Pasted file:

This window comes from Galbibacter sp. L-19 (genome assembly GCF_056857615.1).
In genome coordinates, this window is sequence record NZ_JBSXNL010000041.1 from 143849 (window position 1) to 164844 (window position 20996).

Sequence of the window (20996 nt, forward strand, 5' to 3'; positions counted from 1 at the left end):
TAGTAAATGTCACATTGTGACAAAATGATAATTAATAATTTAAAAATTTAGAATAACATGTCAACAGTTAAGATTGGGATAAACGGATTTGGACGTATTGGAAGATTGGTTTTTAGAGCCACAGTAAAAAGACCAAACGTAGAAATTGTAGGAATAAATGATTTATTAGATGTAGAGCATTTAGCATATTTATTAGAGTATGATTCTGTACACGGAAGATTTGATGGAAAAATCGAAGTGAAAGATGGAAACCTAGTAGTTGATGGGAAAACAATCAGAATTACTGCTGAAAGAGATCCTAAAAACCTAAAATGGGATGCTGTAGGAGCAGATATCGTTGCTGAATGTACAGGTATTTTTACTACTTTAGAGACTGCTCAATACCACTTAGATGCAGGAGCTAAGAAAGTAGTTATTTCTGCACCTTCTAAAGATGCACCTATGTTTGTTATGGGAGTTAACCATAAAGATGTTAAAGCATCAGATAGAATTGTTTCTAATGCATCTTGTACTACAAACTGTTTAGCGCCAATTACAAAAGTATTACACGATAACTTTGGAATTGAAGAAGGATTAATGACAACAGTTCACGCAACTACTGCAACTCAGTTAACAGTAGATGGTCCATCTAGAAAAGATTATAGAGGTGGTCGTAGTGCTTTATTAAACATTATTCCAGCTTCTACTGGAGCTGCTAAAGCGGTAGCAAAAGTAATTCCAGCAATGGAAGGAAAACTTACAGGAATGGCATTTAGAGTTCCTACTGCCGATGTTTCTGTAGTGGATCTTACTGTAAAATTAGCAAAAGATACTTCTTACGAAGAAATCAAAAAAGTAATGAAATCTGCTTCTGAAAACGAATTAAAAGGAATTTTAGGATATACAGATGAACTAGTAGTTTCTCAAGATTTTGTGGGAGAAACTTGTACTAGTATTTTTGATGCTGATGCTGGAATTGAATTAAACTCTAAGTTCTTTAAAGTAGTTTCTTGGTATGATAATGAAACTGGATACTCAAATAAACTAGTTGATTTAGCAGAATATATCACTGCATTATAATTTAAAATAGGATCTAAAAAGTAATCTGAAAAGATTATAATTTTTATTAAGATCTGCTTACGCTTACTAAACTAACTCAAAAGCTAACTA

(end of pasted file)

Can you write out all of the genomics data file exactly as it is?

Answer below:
This window comes from Galbibacter sp. L-19 (genome assembly GCF_056857615.1).
In genome coordinates, this window is sequence record NZ_JBSXNL010000041.1 from 143849 (window position 1) to 164844 (window position 20996).

Sequence of the window (20996 nt, forward strand, 5' to 3'; positions counted from 1 at the left end):
TAGTAAATGTCACATTGTGACAAAATGATAATTAATAATTTAAAAATTTAGAATAACATGTCAACAGTTAAGATTGGGATAAACGGATTTGGACGTATTGGAAGATTGGTTTTTAGAGCCACAGTAAAAAGACCAAACGTAGAAATTGTAGGAATAAATGATTTATTAGATGTAGAGCATTTAGCATATTTATTAGAGTATGATTCTGTACACGGAAGATTTGATGGAAAAATCGAAGTGAAAGATGGAAACCTAGTAGTTGATGGGAAAACAATCAGAATTACTGCTGAAAGAGATCCTAAAAACCTAAAATGGGATGCTGTAGGAGCAGATATCGTTGCTGAATGTACAGGTATTTTTACTACTTTAGAGACTGCTCAATACCACTTAGATGCAGGAGCTAAGAAAGTAGTTATTTCTGCACCTTCTAAAGATGCACCTATGTTTGTTATGGGAGTTAACCATAAAGATGTTAAAGCATCAGATAGAATTGTTTCTAATGCATCTTGTACTACAAACTGTTTAGCGCCAATTACAAAAGTATTACACGATAACTTTGGAATTGAAGAAGGATTAATGACAACAGTTCACGCAACTACTGCAACTCAGTTAACAGTAGATGGTCCATCTAGAAAAGATTATAGAGGTGGTCGTAGTGCTTTATTAAACATTATTCCAGCTTCTACTGGAGCTGCTAAAGCGGTAGCAAAAGTAATTCCAGCAATGGAAGGAAAACTTACAGGAATGGCATTTAGAGTTCCTACTGCCGATGTTTCTGTAGTGGATCTTACTGTAAAATTAGCAAAAGATACTTCTTACGAAGAAATCAAAAAAGTAATGAAATCTGCTTCTGAAAACGAATTAAAAGGAATTTTAGGATATACAGATGAACTAGTAGTTTCTCAAGATTTTGTGGGAGAAACTTGTACTAGTATTTTTGATGCTGATGCTGGAATTGAATTAAACTCTAAGTTCTTTAAAGTAGTTTCTTGGTATGATAATGAAACTGGATACTCAAATAAACTAGTTGATTTAGCAGAATATATCACTGCATTATAATTTAAAATAGGATCTAAAAAGTAATCTGAAAAGATTATAATTTTTATTAAGATCTGCTTACGCTTACTAAACTAACTCAAAAGCTAACTA